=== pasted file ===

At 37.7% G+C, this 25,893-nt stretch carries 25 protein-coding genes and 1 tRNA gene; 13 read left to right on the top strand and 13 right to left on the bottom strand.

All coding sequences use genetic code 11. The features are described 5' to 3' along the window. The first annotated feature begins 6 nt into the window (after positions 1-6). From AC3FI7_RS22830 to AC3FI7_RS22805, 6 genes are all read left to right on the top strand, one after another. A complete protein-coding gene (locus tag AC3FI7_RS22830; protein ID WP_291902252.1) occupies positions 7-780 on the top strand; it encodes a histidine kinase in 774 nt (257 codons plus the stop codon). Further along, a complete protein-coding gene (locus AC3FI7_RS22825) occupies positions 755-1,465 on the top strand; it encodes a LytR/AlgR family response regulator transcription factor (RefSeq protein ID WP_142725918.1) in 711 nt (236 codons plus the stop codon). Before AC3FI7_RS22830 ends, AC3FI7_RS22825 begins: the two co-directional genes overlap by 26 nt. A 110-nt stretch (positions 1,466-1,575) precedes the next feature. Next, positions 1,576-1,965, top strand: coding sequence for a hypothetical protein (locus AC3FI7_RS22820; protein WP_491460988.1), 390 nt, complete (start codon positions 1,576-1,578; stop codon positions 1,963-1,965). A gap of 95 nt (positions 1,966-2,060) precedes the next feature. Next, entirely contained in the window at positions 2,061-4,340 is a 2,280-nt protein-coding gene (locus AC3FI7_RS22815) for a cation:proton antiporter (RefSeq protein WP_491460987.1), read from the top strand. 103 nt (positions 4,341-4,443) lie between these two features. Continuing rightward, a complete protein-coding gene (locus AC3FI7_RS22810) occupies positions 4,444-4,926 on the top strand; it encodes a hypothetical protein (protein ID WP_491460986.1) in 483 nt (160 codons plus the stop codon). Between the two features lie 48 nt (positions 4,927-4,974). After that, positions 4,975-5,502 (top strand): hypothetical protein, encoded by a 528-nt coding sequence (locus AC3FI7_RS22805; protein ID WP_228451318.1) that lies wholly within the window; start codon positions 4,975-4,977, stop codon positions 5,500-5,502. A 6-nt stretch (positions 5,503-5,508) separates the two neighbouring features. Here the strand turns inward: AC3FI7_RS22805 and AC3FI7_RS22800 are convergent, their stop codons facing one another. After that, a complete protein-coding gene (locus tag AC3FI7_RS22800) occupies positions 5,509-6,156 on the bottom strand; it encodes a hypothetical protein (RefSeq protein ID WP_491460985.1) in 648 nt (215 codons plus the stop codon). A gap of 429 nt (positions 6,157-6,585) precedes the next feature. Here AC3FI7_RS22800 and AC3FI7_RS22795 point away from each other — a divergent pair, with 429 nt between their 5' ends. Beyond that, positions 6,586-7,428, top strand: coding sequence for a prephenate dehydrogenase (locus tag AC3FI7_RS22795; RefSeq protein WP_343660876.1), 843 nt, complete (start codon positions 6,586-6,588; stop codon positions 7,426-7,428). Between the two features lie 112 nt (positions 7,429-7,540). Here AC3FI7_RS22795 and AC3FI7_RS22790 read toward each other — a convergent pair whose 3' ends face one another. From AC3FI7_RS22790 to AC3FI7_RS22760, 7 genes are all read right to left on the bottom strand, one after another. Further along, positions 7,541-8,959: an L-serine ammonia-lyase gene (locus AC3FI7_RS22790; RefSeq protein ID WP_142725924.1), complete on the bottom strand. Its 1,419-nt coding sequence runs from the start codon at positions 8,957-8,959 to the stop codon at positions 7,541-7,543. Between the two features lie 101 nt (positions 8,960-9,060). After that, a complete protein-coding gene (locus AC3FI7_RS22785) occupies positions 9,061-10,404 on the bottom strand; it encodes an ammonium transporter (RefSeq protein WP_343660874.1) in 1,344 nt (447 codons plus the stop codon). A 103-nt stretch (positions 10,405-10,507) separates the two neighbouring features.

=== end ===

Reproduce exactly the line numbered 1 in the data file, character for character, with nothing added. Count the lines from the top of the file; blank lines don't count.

At 37.7% G+C, this 25,893-nt stretch carries 25 protein-coding genes and 1 tRNA gene; 13 read left to right on the top strand and 13 right to left on the bottom strand.